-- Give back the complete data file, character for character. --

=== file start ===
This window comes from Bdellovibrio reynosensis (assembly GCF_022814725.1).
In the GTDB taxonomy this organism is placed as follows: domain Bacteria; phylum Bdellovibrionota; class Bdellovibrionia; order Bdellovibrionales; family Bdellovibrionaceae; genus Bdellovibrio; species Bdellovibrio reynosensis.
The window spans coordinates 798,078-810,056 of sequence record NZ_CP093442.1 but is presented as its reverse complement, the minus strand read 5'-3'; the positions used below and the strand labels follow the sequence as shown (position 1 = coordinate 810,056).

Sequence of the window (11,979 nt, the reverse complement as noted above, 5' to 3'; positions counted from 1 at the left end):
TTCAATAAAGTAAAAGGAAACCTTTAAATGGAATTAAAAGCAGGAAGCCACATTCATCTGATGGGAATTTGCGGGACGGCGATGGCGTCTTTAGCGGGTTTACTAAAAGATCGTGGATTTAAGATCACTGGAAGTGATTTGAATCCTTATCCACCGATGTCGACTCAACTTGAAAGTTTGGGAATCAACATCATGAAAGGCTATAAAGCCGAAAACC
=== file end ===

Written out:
This window comes from Bdellovibrio reynosensis (assembly GCF_022814725.1).
In the GTDB taxonomy this organism is placed as follows: domain Bacteria; phylum Bdellovibrionota; class Bdellovibrionia; order Bdellovibrionales; family Bdellovibrionaceae; genus Bdellovibrio; species Bdellovibrio reynosensis.
The window spans coordinates 798,078-810,056 of sequence record NZ_CP093442.1 but is presented as its reverse complement, the minus strand read 5'-3'; the positions used below and the strand labels follow the sequence as shown (position 1 = coordinate 810,056).

Sequence of the window (11,979 nt, the reverse complement as noted above, 5' to 3'; positions counted from 1 at the left end):
TTCAATAAAGTAAAAGGAAACCTTTAAATGGAATTAAAAGCAGGAAGCCACATTCATCTGATGGGAATTTGCGGGACGGCGATGGCGTCTTTAGCGGGTTTACTAAAAGATCGTGGATTTAAGATCACTGGAAGTGATTTGAATCCTTATCCACCGATGTCGACTCAACTTGAAAGTTTGGGAATCAACATCATGAAAGGCTATAAAGCCGAAAACC